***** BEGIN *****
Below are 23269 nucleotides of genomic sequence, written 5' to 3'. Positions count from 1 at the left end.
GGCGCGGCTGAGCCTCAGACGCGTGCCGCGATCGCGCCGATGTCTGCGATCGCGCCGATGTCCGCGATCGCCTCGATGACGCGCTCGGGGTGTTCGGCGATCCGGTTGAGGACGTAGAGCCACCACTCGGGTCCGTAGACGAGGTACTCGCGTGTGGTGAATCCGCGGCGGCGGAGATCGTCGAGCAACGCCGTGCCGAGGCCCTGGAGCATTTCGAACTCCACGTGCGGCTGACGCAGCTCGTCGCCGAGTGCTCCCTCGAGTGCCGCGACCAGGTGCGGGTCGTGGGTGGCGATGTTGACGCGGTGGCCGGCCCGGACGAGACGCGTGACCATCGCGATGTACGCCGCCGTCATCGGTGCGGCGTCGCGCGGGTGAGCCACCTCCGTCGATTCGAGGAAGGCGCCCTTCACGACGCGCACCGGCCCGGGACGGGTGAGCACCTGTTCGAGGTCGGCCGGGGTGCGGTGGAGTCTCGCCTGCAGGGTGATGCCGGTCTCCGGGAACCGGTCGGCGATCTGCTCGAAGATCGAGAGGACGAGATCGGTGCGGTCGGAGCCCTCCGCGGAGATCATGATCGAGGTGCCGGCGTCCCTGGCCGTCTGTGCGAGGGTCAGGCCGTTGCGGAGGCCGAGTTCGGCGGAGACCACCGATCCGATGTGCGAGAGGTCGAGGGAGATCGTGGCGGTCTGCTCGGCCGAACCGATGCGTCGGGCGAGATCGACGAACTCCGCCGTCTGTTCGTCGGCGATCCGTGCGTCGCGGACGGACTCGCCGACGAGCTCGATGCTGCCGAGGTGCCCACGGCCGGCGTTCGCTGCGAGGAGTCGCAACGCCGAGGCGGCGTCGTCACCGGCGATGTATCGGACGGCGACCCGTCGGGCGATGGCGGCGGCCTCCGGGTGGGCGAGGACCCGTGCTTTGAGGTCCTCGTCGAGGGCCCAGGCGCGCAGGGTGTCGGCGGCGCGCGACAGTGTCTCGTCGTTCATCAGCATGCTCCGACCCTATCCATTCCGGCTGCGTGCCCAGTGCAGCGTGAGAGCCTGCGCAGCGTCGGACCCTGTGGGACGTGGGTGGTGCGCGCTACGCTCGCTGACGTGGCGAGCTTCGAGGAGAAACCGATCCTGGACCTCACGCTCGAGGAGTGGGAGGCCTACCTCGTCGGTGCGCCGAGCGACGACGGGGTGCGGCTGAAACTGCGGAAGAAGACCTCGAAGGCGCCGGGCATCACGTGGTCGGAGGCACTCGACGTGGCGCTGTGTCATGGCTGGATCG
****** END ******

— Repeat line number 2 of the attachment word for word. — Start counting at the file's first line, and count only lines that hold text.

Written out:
GGCGCGGCTGAGCCTCAGACGCGTGCCGCGATCGCGCCGATGTCTGCGATCGCGCCGATGTCCGCGATCGCCTCGATGACGCGCTCGGGGTGTTCGGCGATCCGGTTGAGGACGTAGAGCCACCACTCGGGTCCGTAGACGAGGTACTCGCGTGTGGTGAATCCGCGGCGGCGGAGATCGTCGAGCAACGCCGTGCCGAGGCCCTGGAGCATTTCGAACTCCACGTGCGGCTGACGCAGCTCGTCGCCGAGTGCTCCCTCGAGTGCCGCGACCAGGTGCGGGTCGTGGGTGGCGATGTTGACGCGGTGGCCGGCCCGGACGAGACGCGTGACCATCGCGATGTACGCCGCCGTCATCGGTGCGGCGTCGCGCGGGTGAGCCACCTCCGTCGATTCGAGGAAGGCGCCCTTCACGACGCGCACCGGCCCGGGACGGGTGAGCACCTGTTCGAGGTCGGCCGGGGTGCGGTGGAGTCTCGCCTGCAGGGTGATGCCGGTCTCCGGGAACCGGTCGGCGATCTGCTCGAAGATCGAGAGGACGAGATCGGTGCGGTCGGAGCCCTCCGCGGAGATCATGATCGAGGTGCCGGCGTCCCTGGCCGTCTGTGCGAGGGTCAGGCCGTTGCGGAGGCCGAGTTCGGCGGAGACCACCGATCCGATGTGCGAGAGGTCGAGGGAGATCGTGGCGGTCTGCTCGGCCGAACCGATGCGTCGGGCGAGATCGACGAACTCCGCCGTCTGTTCGTCGGCGATCCGTGCGTCGCGGACGGACTCGCCGACGAGCTCGATGCTGCCGAGGTGCCCACGGCCGGCGTTCGCTGCGAGGAGTCGCAACGCCGAGGCGGCGTCGTCACCGGCGATGTATCGGACGGCGACCCGTCGGGCGATGGCGGCGGCCTCCGGGTGGGCGAGGACCCGTGCTTTGAGGTCCTCGTCGAGGGCCCAGGCGCGCAGGGTGTCGGCGGCGCGCGACAGTGTCTCGTCGTTCATCAGCATGCTCCGACCCTATCCATTCCGGCTGCGTGCCCAGTGCAGCGTGAGAGCCTGCGCAGCGTCGGACCCTGTGGGACGTGGGTGGTGCGCGCTACGCTCGCTGACGTGGCGAGCTTCGAGGAGAAACCGATCCTGGACCTCACGCTCGAGGAGTGGGAGGCCTACCTCGTCGGTGCGCCGAGCGACGACGGGGTGCGGCTGAAACTGCGGAAGAAGACCTCGAAGGCGCCGGGCATCACGTGGTCGGAGGCACTCGACGTGGCGCTGTGTCATGGCTGGATCG